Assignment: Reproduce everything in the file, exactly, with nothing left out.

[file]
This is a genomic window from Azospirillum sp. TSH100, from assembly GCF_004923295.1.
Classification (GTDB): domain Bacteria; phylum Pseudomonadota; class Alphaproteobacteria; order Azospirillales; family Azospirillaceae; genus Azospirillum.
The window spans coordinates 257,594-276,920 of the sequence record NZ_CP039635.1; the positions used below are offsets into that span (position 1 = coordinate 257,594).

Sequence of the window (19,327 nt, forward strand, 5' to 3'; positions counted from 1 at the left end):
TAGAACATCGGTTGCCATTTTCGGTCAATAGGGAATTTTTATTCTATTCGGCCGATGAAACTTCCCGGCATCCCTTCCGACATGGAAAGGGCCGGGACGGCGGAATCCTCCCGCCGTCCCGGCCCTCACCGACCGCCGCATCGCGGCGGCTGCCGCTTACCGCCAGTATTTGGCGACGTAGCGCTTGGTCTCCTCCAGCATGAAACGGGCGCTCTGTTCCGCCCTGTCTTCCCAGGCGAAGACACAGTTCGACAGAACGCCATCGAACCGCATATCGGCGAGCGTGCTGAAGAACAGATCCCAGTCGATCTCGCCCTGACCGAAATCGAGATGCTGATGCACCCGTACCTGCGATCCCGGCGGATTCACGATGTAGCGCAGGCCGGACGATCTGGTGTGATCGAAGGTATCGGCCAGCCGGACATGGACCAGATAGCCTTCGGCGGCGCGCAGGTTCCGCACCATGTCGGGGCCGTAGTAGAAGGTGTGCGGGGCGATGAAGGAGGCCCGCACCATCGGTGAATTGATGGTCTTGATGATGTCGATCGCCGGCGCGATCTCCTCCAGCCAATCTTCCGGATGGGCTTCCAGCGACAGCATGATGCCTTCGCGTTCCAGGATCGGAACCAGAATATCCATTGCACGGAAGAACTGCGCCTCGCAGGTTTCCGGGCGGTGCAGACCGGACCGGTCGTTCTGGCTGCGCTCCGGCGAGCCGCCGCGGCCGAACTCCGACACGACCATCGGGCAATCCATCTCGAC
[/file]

This is a genomic window from Azospirillum sp. TSH100, from assembly GCF_004923295.1.
Classification (GTDB): domain Bacteria; phylum Pseudomonadota; class Alphaproteobacteria; order Azospirillales; family Azospirillaceae; genus Azospirillum.
The window spans coordinates 257,594-276,920 of the sequence record NZ_CP039635.1; the positions used below are offsets into that span (position 1 = coordinate 257,594).

Sequence of the window (19,327 nt, forward strand, 5' to 3'; positions counted from 1 at the left end):
TAGAACATCGGTTGCCATTTTCGGTCAATAGGGAATTTTTATTCTATTCGGCCGATGAAACTTCCCGGCATCCCTTCCGACATGGAAAGGGCCGGGACGGCGGAATCCTCCCGCCGTCCCGGCCCTCACCGACCGCCGCATCGCGGCGGCTGCCGCTTACCGCCAGTATTTGGCGACGTAGCGCTTGGTCTCCTCCAGCATGAAACGGGCGCTCTGTTCCGCCCTGTCTTCCCAGGCGAAGACACAGTTCGACAGAACGCCATCGAACCGCATATCGGCGAGCGTGCTGAAGAACAGATCCCAGTCGATCTCGCCCTGACCGAAATCGAGATGCTGATGCACCCGTACCTGCGATCCCGGCGGATTCACGATGTAGCGCAGGCCGGACGATCTGGTGTGATCGAAGGTATCGGCCAGCCGGACATGGACCAGATAGCCTTCGGCGGCGCGCAGGTTCCGCACCATGTCGGGGCCGTAGTAGAAGGTGTGCGGGGCGATGAAGGAGGCCCGCACCATCGGTGAATTGATGGTCTTGATGATGTCGATCGCCGGCGCGATCTCCTCCAGCCAATCTTCCGGATGGGCTTCCAGCGACAGCATGATGCCTTCGCGTTCCAGGATCGGAACCAGAATATCCATTGCACGGAAGAACTGCGCCTCGCAGGTTTCCGGGCGGTGCAGACCGGACCGGTCGTTCTGGCTGCGCTCCGGCGAGCCGCCGCGGCCGAACTCCGACACGACCATCGGGCAATCCATCTCGAC